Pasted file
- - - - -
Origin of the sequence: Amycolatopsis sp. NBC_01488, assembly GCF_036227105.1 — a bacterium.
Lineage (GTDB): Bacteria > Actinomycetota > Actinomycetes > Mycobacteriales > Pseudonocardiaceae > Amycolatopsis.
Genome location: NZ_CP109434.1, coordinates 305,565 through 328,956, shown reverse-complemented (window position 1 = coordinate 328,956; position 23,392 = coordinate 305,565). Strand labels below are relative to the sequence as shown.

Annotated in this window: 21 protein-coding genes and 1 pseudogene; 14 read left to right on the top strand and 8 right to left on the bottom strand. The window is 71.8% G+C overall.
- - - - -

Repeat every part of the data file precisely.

Origin of the sequence: Amycolatopsis sp. NBC_01488, assembly GCF_036227105.1 — a bacterium.
Lineage (GTDB): Bacteria > Actinomycetota > Actinomycetes > Mycobacteriales > Pseudonocardiaceae > Amycolatopsis.
Genome location: NZ_CP109434.1, coordinates 305,565 through 328,956, shown reverse-complemented (window position 1 = coordinate 328,956; position 23,392 = coordinate 305,565). Strand labels below are relative to the sequence as shown.

Annotated in this window: 21 protein-coding genes and 1 pseudogene; 14 read left to right on the top strand and 8 right to left on the bottom strand. The window is 71.8% G+C overall.